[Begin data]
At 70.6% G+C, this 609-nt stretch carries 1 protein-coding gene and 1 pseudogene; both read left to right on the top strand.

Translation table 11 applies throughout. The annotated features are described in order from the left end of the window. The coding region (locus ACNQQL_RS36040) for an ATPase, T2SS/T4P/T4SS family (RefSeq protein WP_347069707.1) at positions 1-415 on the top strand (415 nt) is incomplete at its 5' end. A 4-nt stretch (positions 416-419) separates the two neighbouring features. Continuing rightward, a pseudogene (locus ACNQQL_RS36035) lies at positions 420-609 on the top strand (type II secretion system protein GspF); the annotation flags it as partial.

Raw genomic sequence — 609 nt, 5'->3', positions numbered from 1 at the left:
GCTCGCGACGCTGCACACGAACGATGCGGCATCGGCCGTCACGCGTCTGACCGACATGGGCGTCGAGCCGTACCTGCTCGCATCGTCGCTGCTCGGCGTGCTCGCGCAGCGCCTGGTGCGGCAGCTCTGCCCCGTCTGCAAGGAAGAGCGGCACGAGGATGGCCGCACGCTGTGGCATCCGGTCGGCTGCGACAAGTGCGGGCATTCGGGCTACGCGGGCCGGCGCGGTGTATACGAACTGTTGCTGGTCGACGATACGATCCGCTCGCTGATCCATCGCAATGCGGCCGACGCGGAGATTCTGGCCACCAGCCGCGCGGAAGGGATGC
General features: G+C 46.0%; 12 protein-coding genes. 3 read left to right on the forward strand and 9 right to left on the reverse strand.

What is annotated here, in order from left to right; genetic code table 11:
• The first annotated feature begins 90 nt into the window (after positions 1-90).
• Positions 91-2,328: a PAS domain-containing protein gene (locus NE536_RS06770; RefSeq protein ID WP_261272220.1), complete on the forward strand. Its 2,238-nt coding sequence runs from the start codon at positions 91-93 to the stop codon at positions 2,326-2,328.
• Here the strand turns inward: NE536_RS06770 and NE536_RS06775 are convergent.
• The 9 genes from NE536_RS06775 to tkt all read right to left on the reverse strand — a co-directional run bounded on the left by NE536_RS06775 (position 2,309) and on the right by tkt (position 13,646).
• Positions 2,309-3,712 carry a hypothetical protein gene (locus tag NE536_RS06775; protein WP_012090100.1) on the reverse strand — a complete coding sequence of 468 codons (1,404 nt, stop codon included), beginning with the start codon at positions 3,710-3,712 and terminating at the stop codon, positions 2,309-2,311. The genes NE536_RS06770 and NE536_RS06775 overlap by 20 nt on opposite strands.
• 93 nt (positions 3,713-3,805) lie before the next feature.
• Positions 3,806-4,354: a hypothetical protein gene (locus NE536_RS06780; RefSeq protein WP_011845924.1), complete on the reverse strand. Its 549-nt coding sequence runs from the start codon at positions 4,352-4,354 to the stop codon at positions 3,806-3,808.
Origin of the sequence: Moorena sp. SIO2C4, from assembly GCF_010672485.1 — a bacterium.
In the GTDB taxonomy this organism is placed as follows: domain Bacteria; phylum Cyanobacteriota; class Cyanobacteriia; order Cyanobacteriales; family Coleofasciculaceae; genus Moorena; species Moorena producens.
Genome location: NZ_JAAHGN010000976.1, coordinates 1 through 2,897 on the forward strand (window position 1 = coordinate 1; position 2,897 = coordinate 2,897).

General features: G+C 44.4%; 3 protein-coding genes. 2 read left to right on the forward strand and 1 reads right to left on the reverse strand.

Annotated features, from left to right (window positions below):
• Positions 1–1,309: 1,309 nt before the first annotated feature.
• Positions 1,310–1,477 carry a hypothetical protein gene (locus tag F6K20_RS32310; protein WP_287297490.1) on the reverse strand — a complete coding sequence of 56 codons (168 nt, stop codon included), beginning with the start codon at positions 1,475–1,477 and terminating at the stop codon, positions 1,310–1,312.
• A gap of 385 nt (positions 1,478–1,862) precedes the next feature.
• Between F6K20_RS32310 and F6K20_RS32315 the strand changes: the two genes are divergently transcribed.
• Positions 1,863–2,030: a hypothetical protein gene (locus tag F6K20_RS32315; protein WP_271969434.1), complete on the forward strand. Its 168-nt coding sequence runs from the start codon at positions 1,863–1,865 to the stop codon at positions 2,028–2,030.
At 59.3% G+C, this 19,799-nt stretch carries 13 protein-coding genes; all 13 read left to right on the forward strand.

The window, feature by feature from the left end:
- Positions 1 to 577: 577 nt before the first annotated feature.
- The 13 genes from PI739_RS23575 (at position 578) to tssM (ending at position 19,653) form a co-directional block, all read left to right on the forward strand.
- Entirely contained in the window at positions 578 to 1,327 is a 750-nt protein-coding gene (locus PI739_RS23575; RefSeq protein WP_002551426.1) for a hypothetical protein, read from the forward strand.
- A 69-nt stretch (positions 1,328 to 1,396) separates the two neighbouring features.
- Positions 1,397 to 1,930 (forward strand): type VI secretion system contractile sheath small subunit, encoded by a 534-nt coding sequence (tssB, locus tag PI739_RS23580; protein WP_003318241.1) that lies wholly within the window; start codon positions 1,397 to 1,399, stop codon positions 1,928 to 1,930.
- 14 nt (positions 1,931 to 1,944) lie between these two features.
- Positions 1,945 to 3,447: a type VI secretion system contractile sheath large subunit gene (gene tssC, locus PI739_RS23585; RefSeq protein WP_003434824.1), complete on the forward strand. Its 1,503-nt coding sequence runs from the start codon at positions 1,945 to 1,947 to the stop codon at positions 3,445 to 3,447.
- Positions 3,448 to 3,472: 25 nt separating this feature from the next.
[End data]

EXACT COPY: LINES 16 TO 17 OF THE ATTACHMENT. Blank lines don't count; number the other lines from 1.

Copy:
Genome location: NZ_JAAHGN010000976.1, coordinates 1 through 2,897 on the forward strand (window position 1 = coordinate 1; position 2,897 = coordinate 2,897).

General features: G+C 44.4%; 3 protein-coding genes. 2 read left to right on the forward strand and 1 reads right to left on the reverse strand.